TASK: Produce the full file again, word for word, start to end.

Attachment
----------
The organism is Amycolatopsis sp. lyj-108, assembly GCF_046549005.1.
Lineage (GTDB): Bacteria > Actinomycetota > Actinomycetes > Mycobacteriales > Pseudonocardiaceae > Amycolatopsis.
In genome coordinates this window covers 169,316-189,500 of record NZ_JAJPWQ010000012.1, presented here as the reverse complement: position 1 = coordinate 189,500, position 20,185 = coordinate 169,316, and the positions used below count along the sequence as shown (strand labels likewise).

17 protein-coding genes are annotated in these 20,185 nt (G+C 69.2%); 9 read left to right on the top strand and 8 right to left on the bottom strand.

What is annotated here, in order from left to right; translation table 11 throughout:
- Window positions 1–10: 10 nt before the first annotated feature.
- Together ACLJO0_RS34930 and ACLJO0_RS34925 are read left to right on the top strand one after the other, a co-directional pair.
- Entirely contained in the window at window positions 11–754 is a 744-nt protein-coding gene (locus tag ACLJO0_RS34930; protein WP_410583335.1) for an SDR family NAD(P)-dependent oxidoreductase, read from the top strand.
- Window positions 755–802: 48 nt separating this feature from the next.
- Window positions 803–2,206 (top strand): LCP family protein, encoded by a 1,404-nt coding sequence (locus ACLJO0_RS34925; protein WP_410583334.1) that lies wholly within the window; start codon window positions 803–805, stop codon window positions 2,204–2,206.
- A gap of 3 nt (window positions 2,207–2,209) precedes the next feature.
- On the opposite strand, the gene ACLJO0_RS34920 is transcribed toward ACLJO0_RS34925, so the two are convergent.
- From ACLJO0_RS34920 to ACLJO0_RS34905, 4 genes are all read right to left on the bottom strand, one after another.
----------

The organism is Amycolatopsis sp. lyj-108, assembly GCF_046549005.1.
Lineage (GTDB): Bacteria > Actinomycetota > Actinomycetes > Mycobacteriales > Pseudonocardiaceae > Amycolatopsis.
In genome coordinates this window covers 169,316-189,500 of record NZ_JAJPWQ010000012.1, presented here as the reverse complement: position 1 = coordinate 189,500, position 20,185 = coordinate 169,316, and the positions used below count along the sequence as shown (strand labels likewise).

17 protein-coding genes are annotated in these 20,185 nt (G+C 69.2%); 9 read left to right on the top strand and 8 right to left on the bottom strand.

What is annotated here, in order from left to right; translation table 11 throughout:
- Window positions 1–10: 10 nt before the first annotated feature.
- Together ACLJO0_RS34930 and ACLJO0_RS34925 are read left to right on the top strand one after the other, a co-directional pair.
- Entirely contained in the window at window positions 11–754 is a 744-nt protein-coding gene (locus tag ACLJO0_RS34930; protein WP_410583335.1) for an SDR family NAD(P)-dependent oxidoreductase, read from the top strand.
- Window positions 755–802: 48 nt separating this feature from the next.
- Window positions 803–2,206 (top strand): LCP family protein, encoded by a 1,404-nt coding sequence (locus ACLJO0_RS34925; protein WP_410583334.1) that lies wholly within the window; start codon window positions 803–805, stop codon window positions 2,204–2,206.
- A gap of 3 nt (window positions 2,207–2,209) precedes the next feature.
- On the opposite strand, the gene ACLJO0_RS34920 is transcribed toward ACLJO0_RS34925, so the two are convergent.
- From ACLJO0_RS34920 to ACLJO0_RS34905, 4 genes are all read right to left on the bottom strand, one after another.